Jonathan Spergel, MD, PhD, Allergy Section chief at Children’s Hospital of Philadelphia and professor of Pediatrics at the Perelman School of Medicine at the University of Pennsylvania, participated on the expert panel sponsored by the National Institute of Allergy and Infectious Diseases (NIAID) that issued the guidelines to prevent peanut allergy. Studies show the number of children living with peanut allergy tripled between 1997 and 2008, according to the national organization Food Allergy Research & Education. Peanuts, out of all food allergies, most often cause the reactions that lead to fatal food anaphylaxis, so people living with peanut allergy must be vigilant about ingredient labels on the foods they eat.

However, scientific evidence gathered through observational studies over the last decade has shown that early exposure to peanuts actually makes you less likely to have allergy, Dr. Spergel said. A large-scale randomized trial of introducing peanuts early into the diet called Learning Early About Peanut Allergy (LEAP) gave scientists even more food for thought. Results from LEAP reported in 2015 showed that regular consumption of a peanut-containing snack begun in early infancy and continued until age 5 reduced the rate of peanut allergy in at-risk infants by 80 percent compared to non-peanut-consumers.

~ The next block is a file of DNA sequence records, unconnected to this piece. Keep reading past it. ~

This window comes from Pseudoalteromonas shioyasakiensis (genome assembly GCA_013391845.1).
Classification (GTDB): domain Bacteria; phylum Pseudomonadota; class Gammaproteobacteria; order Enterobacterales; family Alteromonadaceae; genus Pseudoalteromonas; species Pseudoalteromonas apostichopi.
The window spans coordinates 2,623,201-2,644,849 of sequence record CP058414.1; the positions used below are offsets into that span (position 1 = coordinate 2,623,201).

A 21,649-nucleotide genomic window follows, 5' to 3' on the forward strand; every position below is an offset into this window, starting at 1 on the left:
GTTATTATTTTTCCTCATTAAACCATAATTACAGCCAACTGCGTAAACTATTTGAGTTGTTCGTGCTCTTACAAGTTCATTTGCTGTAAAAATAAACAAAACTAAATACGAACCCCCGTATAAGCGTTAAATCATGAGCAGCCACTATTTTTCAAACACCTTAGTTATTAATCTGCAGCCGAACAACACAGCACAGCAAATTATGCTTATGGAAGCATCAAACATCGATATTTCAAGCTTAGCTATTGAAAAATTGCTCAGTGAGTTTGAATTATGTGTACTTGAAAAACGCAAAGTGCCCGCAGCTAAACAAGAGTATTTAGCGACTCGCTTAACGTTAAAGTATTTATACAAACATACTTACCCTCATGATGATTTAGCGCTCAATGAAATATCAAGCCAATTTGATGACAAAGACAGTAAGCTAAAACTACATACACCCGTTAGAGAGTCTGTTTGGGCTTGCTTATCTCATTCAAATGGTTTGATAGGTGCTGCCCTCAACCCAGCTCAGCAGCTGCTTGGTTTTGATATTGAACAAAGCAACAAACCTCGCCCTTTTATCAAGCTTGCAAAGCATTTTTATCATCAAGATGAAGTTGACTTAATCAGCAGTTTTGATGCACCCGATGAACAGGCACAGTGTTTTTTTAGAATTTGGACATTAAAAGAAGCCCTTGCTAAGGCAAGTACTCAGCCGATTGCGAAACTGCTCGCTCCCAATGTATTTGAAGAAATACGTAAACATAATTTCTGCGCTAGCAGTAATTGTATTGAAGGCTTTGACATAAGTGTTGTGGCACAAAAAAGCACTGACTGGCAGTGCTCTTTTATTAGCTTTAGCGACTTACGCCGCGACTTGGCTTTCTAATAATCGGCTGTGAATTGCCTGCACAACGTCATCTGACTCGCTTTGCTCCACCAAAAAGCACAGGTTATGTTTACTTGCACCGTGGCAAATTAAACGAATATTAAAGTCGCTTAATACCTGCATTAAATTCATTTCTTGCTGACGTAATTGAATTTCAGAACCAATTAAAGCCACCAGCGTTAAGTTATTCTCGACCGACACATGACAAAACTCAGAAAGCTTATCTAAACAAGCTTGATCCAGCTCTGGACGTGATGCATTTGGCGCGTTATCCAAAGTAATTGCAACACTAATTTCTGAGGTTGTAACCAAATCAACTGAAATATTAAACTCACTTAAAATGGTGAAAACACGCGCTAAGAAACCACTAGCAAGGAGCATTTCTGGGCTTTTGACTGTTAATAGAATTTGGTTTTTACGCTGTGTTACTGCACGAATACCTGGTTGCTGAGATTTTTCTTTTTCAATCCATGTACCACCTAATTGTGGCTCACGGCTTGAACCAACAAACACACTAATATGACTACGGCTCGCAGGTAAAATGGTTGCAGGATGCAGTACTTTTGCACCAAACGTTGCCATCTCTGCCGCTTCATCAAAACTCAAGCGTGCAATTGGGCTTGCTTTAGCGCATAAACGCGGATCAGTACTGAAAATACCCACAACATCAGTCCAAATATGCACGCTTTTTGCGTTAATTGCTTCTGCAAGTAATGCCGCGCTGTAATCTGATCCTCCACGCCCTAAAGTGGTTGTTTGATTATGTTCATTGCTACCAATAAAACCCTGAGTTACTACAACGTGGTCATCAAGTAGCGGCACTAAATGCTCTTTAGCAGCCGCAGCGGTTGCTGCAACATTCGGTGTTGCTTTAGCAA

Professor Gideon Lack at Kings College London got the idea to conduct the LEAP study based on an observation that a Jewish population in England who weren’t fed peanut products during infancy had a very high rate of food allergy compared to a Jewish population in Israel who used a popular teething biscuit made with peanut butter and had a very low rate of food allergy. He wondered if the Israeli babies’ early exposure to peanuts was training their immune systems not to overreact. The research, which was published in The New England Journal of Medicine, helped to spur the fundamental change in the latest peanut allergy prevention guidelines.

“Early is better,” Dr. Spergel said, summing up the new peanut paradigm. “Avoiding things probably leads to more allergy. The big challenge is that there is a food allergy phobia we will need to help parents get over so that they will let their kids eat foods with peanuts.”